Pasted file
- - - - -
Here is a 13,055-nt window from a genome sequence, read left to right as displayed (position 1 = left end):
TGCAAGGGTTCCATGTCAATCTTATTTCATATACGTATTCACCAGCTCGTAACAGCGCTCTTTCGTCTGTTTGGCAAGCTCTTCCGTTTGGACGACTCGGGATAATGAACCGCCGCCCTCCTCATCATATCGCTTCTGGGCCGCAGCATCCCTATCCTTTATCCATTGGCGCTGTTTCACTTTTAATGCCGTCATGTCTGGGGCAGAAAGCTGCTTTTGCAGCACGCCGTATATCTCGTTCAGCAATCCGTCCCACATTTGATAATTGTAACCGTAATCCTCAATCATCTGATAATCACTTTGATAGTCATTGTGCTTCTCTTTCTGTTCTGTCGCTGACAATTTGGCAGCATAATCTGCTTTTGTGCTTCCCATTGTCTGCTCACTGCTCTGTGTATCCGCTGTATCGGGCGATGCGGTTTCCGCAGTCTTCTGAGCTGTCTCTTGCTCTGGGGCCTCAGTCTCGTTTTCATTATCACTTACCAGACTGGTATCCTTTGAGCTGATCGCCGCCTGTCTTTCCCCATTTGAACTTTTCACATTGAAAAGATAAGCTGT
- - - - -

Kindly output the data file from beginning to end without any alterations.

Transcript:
Here is a 13,055-nt window from a genome sequence, read left to right as displayed (position 1 = left end):
TGCAAGGGTTCCATGTCAATCTTATTTCATATACGTATTCACCAGCTCGTAACAGCGCTCTTTCGTCTGTTTGGCAAGCTCTTCCGTTTGGACGACTCGGGATAATGAACCGCCGCCCTCCTCATCATATCGCTTCTGGGCCGCAGCATCCCTATCCTTTATCCATTGGCGCTGTTTCACTTTTAATGCCGTCATGTCTGGGGCAGAAAGCTGCTTTTGCAGCACGCCGTATATCTCGTTCAGCAATCCGTCCCACATTTGATAATTGTAACCGTAATCCTCAATCATCTGATAATCACTTTGATAGTCATTGTGCTTCTCTTTCTGTTCTGTCGCTGACAATTTGGCAGCATAATCTGCTTTTGTGCTTCCCATTGTCTGCTCACTGCTCTGTGTATCCGCTGTATCGGGCGATGCGGTTTCCGCAGTCTTCTGAGCTGTCTCTTGCTCTGGGGCCTCAGTCTCGTTTTCATTATCACTTACCAGACTGGTATCCTTTGAGCTGATCGCCGCCTGTCTTTCCCCATTTGAACTTTTCACATTGAAAAGATAAGCTGT